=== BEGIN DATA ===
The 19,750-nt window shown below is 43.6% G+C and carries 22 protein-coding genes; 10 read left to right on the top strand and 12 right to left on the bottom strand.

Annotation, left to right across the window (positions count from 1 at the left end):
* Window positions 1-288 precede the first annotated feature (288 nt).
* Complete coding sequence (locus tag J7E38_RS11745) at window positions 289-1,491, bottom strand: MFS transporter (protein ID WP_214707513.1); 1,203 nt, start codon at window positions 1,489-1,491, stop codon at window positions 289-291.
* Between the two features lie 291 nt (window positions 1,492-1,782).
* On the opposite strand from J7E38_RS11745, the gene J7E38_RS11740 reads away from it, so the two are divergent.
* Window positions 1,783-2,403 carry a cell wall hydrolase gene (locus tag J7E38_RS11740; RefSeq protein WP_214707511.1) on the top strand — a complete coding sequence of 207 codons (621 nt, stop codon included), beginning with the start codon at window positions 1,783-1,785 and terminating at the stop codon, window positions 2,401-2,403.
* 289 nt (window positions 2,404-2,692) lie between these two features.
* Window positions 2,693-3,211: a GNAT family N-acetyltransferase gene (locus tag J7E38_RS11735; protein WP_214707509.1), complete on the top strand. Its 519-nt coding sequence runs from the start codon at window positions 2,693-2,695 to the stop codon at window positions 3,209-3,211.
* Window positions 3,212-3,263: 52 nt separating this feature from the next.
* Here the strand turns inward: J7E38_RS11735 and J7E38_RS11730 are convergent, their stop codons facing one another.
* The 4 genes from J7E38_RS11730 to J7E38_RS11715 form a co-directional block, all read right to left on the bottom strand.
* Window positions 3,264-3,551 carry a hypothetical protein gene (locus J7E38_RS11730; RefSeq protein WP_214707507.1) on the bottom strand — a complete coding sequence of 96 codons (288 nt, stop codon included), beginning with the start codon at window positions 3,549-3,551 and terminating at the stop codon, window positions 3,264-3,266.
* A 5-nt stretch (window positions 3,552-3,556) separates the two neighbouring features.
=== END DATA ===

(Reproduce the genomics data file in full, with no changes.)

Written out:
The 19,750-nt window shown below is 43.6% G+C and carries 22 protein-coding genes; 10 read left to right on the top strand and 12 right to left on the bottom strand.

Annotation, left to right across the window (positions count from 1 at the left end):
* Window positions 1-288 precede the first annotated feature (288 nt).
* Complete coding sequence (locus tag J7E38_RS11745) at window positions 289-1,491, bottom strand: MFS transporter (protein ID WP_214707513.1); 1,203 nt, start codon at window positions 1,489-1,491, stop codon at window positions 289-291.
* Between the two features lie 291 nt (window positions 1,492-1,782).
* On the opposite strand from J7E38_RS11745, the gene J7E38_RS11740 reads away from it, so the two are divergent.
* Window positions 1,783-2,403 carry a cell wall hydrolase gene (locus tag J7E38_RS11740; RefSeq protein WP_214707511.1) on the top strand — a complete coding sequence of 207 codons (621 nt, stop codon included), beginning with the start codon at window positions 1,783-1,785 and terminating at the stop codon, window positions 2,401-2,403.
* 289 nt (window positions 2,404-2,692) lie between these two features.
* Window positions 2,693-3,211: a GNAT family N-acetyltransferase gene (locus tag J7E38_RS11735; protein WP_214707509.1), complete on the top strand. Its 519-nt coding sequence runs from the start codon at window positions 2,693-2,695 to the stop codon at window positions 3,209-3,211.
* Window positions 3,212-3,263: 52 nt separating this feature from the next.
* Here the strand turns inward: J7E38_RS11735 and J7E38_RS11730 are convergent, their stop codons facing one another.
* The 4 genes from J7E38_RS11730 to J7E38_RS11715 form a co-directional block, all read right to left on the bottom strand.
* Window positions 3,264-3,551 carry a hypothetical protein gene (locus J7E38_RS11730; RefSeq protein WP_214707507.1) on the bottom strand — a complete coding sequence of 96 codons (288 nt, stop codon included), beginning with the start codon at window positions 3,549-3,551 and terminating at the stop codon, window positions 3,264-3,266.
* A 5-nt stretch (window positions 3,552-3,556) separates the two neighbouring features.